Mocs' offensive line getting the job done

Mocs' offensive line getting the job done

September 25th, 2015 by Gene Henley in Sports - College
Mocs offensive lineman Corey Levin lines up for the play. The UTC Mocs visited the Austin Peay State University Governors in the inaugural game of their new Governors Stadium.

Mocs offensive lineman Corey Levin lines up for...

Photo by Robin Rudd /Times Free Press.

The formula has been pretty simple for the University of Tennessee at Chattanooga football team since the arrival of offensive coordinator Jeff Durden.

Run the ball. Set up the pass. Don't turn the ball over, and rely on an above-average defense to do its job.

The formula has been a success. A primary reason for that this season has been the offensive line.

The eighth-ranked Mocs have averaged 485 yards per game offensively in their last two contests — 10-point wins over NCAA Division II member Mars Hill and Southern Conference rival Samford. Tackles Corey Levin and Hunter Townson, guards Synjen Herren and Josh Cardiello and center Jacob Revis helped the versatile offense average 37.5 points, 26.5 first downs, 262 yards rushing and 223 yards passing in those two games.

Those linemen were whistled for only four penalties in those games.

"I think we're playing well as a unit," said Cardiello, a Georgia transfer. "We have a good bond together, and the offense overall is making steps each week that, if we keep going like we're going, can do something special."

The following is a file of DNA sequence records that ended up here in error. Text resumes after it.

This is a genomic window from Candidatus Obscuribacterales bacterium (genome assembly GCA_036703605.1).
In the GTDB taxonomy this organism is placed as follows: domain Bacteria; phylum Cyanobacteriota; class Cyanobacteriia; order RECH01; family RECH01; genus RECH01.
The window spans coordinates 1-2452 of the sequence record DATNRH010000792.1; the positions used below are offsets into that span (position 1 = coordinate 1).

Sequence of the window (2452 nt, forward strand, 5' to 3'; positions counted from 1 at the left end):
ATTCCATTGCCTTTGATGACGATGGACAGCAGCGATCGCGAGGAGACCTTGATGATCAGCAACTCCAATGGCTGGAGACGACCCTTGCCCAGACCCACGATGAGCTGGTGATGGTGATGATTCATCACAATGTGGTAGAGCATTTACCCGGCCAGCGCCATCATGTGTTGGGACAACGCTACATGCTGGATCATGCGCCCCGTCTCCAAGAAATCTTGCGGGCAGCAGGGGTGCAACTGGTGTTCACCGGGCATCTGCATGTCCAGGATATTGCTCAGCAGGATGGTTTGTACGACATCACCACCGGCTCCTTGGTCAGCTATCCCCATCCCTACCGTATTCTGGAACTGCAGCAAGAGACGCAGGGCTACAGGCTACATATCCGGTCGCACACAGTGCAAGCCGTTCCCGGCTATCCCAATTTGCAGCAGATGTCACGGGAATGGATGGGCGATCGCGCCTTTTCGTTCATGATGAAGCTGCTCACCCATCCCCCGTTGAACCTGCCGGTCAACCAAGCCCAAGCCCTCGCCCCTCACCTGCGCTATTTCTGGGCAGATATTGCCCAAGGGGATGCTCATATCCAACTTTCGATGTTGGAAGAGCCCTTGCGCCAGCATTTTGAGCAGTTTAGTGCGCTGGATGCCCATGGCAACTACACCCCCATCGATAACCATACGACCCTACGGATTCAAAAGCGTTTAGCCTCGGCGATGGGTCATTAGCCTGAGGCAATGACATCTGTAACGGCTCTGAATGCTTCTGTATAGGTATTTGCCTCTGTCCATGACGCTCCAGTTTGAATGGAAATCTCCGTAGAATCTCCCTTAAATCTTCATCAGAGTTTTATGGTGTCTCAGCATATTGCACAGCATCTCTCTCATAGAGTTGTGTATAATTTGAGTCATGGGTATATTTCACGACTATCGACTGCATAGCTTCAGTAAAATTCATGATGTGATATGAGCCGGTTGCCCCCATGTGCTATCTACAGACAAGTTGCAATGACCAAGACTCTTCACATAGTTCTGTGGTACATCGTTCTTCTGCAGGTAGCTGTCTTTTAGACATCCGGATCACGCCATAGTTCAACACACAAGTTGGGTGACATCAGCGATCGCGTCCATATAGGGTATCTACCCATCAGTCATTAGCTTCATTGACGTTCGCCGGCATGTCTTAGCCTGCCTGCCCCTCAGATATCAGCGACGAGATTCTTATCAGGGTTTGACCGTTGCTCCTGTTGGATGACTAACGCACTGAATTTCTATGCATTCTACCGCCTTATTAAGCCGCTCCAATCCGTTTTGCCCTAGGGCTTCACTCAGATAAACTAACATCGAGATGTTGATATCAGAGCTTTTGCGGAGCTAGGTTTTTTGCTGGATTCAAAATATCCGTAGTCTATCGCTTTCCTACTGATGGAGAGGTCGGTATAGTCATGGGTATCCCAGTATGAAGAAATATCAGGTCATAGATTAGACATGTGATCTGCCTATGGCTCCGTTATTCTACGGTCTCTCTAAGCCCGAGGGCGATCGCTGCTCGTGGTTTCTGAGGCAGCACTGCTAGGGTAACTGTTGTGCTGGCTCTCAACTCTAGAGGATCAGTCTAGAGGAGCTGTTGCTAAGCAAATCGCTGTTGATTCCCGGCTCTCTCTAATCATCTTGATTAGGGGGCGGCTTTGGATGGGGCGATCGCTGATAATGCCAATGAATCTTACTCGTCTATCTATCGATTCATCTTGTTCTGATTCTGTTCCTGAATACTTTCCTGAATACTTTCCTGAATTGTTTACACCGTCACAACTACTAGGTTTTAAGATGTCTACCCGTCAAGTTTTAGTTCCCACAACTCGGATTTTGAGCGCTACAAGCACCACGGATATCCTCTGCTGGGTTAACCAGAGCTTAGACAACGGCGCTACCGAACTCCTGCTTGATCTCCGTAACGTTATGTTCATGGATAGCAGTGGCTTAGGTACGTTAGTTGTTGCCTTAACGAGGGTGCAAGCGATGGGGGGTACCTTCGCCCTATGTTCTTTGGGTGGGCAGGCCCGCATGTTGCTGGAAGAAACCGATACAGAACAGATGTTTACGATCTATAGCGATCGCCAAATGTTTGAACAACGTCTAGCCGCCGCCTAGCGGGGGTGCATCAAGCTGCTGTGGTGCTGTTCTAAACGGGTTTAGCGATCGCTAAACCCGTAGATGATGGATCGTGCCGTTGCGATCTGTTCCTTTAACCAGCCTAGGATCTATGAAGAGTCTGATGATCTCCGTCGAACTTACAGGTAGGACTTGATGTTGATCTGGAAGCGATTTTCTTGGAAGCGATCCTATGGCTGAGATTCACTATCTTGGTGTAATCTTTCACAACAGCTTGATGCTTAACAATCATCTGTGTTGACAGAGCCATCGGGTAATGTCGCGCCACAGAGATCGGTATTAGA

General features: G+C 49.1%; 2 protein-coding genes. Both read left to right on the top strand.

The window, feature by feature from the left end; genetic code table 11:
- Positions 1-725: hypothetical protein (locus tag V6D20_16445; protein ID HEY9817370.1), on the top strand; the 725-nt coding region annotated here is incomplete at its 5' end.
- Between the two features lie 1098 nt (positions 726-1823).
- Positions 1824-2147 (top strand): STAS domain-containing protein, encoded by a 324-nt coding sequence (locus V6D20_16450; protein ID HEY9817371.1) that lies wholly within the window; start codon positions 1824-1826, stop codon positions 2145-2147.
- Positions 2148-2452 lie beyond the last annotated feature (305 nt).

The coaching staff's primary focus about the offensive line at this point is to develop additional depth. The starting five is solid, but Durden said Tuesday that the team still needs to find a backup at tackle, guard and center — "in case disaster strikes."

That was the case last season, when the Mocs lost Herren to a torn knee ligament in preseason training camp.

Offensive line coach Chris Malone has continued to raise the expectations for the unit. The former Virginia Tech offensive lineman described himself as one who "lives in a miserable world" at times because, as a coach, he's continually pushing his players.

"We talk about standards, and having a way of doing things on a daily basis," Malone said. "We're constantly pushing the bar and raising the level of play; it's human nature for kids to take plays off. We're trying to eliminate those one or two plays each guy is taking off, because, at the end of the game, that adds up to 10-15 plays we're not on the same page and not giving great effort.

"That's what I harp on. They get tired of hearing it, but when they get tired enough, they'll fix it."

But even he was pleased overall by the unit that paved the way for running back Derrick Craine's 169 yards against Mars Hill and quarterback Jacob Huesman's 150 running yards against the Bulldogs. It was the first time in school history that two different players rushed for 150 yards or more in consecutive games.

"I make sure I take the time to breathe in the positive and pump it out to the kids, too," Malone said. "You live in a 'What if we'd done this or done that' world, and it can bring you down, so you've got to make sure to keep it even keel with the kids.

"If we're healthy, we have the chance to be a really good unit, but we're still not a finished product and we've got work to do."

Contact Gene Henley at ghenley@timesfreepress.com. Follow him at twitter.com/genehenleytfp.


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